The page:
August 26, 2005

The needle and the damage done

Last Saturday was my second go-round competing in the Haystack (a recount of last year's event is here). Once again, tons of fun, although I liked last year's Haystack better for a few reasons. (And not merely because my team won last year!)

This time around the Haystack, by design, had more puzzles than it was reasonable to be able to solve in the time available -- which just sort of bugs me philosophically, because I am an obsessive completist and want to solve everything. (Maybe this was a reaction to last year, when the organizers didn't expect anyone to solve all the puzzles, but then my team actually did solve all the puzzles.) And I felt like we spent more time on getting from place to place this year; the locations were farther apart, and that combined with the puzzle overload made the day a little more stressful than last year.

The puzzle hunt was set up as a game of "New York Rummy"; solving puzzles gave you cards, which you then could use to gain points in various ways, either by playing them as melds or by using each card's special power (which allowed you to steal points from other teams or get back a card you had already playes; things like that). So the optimal strategy was to figure out which cards you wanted most and solve the puzzles needed to get them.

Well, my team -- this year consisting of me, Greg Pliska (G Natural in the National Puzzlers' League), Jessica Switzer (a Stamford attendee), Joe DiPietro (a local crossword constructor), and Chris Morse (Sprout in the NPL, down from Boston for the event) -- pretty much ignored the cards in favor of solving whichever puzzles we most felt like solving. This was not a winning strategy, but what can I say? We were more interested in the puzzles than the cards. At the end of the day, we finished third with 144 points (and were the highest-scoring NPL team, beating the 4th-place team by a scant 2 points, so, a small victory there), behind two teams with (if I remember correctly), 531 and 901 points. The reason for the massive score gap is because one of the cards allowed you to reverse the digits of your score, and only one team solved that puzzle, I believe; the other team to reverse their score was the one team that solved the puzzle in the final round that allowed you to get any card you wanted, and naturally they picked the score-flipping one. Unflipped, our score beat theirs, but them's the breaks.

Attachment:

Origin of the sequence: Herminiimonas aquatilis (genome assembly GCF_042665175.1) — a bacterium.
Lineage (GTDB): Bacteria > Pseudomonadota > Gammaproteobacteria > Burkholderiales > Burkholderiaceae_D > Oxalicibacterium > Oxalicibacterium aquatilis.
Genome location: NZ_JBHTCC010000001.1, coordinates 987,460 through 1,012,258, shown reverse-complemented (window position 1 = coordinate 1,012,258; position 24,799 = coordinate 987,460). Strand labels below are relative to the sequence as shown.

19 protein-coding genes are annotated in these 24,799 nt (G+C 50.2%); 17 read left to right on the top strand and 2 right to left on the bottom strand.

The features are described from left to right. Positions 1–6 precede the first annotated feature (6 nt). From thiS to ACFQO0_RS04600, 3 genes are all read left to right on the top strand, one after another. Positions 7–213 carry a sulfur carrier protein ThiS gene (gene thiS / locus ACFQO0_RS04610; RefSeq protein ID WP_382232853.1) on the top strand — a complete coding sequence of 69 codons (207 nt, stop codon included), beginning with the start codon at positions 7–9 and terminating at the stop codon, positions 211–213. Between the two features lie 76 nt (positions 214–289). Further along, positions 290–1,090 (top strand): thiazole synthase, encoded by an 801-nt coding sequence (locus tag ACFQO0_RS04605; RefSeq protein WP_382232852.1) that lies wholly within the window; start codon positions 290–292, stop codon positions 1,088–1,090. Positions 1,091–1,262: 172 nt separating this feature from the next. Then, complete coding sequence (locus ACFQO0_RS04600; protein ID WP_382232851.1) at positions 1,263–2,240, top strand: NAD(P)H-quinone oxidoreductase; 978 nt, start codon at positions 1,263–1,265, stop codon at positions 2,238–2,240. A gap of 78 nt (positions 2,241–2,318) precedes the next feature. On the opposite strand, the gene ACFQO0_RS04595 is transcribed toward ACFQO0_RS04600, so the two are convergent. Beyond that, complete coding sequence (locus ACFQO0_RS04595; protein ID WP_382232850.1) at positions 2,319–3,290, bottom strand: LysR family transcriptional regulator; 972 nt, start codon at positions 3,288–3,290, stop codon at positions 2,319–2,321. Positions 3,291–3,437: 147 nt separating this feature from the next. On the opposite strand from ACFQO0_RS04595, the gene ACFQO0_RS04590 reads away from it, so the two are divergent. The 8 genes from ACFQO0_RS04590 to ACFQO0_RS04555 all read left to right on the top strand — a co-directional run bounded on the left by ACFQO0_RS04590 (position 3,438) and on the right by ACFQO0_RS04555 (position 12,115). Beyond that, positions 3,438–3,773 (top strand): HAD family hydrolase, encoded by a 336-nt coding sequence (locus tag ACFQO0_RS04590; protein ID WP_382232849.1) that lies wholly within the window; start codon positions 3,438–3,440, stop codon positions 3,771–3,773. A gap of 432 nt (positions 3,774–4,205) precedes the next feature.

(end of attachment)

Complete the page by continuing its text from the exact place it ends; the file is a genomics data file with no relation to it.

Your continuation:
I had started the day by waking up early and keyed-up, so I ran four miles in the park, which is, honestly, an odd way to start a day on which one is expecting to do a lot of walking. But I did feel energized by the time our team met up in Harlem, and stayed in pretty good spirits for most of the day, until the final round, when I acquired a SPLITTING headache and ended up working on a (god help me) sudoku puzzle. But then we got to the final meeting place -- a Vietnamese restaurant -- and once I had some food and a beer, I felt much better. And then some NPL folks invited me to go drinking, and on the way home I thought perhaps the second beer had been not such a swell idea for a fellow who'd been having mood problems, but it was still enjoyable catching up a bit with people.

As for the puzzles, my favorite was the Joker puzzle from round three. The main part of the puzzle was not especially exciting -- it was just a regular old logic puzzle -- but the payoff was brilliant, involving comparing info in the logic puzzle to a massive Monopoly board on the wall at Toys R Us in Times Square. Very cool. Some other highlights: Queen of Roaches in round one (a nice little wordplay puzzle), the Joker in round two (a follow-the-directions puzzle; far from difficult, but very entertainingly written), Six of Roaches in round two (hard to describe, but fun), Jack of Cabs in round three (a crostic with a clever gimmick), and King of Mammon in round four (a cool little word puzzle, even though I didn't solve it through my headachy haze).

Oh, and the damage done? That would be the massive leg cramps I had the next morning. Must remember to stretch after walking all day!

Posted by Francis at 01:37 PM

I *hate* extravaganzas/hunts where no one is expected to solve all the puzzles. As a solver, it leaves you feeling dissatisfied, and as a constructor it means some (often most) teams won't even get to see what you worked so hard on.

Are there people who like this format? About the only rationale I can see is that it lets everyone finish at the same time. But has anyone ever complained "Well, that sucked-- our team won, and so we had an hour to kill during which there was nothing to do but hang out and talk about the puzzles."?

My feeling is that in nearly all cases, these should be designed so that *most* teams will finish everything, some sooner (and perhaps with fewer hints) than others.

I hope this puzzle asthetics NPL panel thingy comes to pass. And that I'm on it.

Posted by: Rick at August 30, 2005 07:30 PM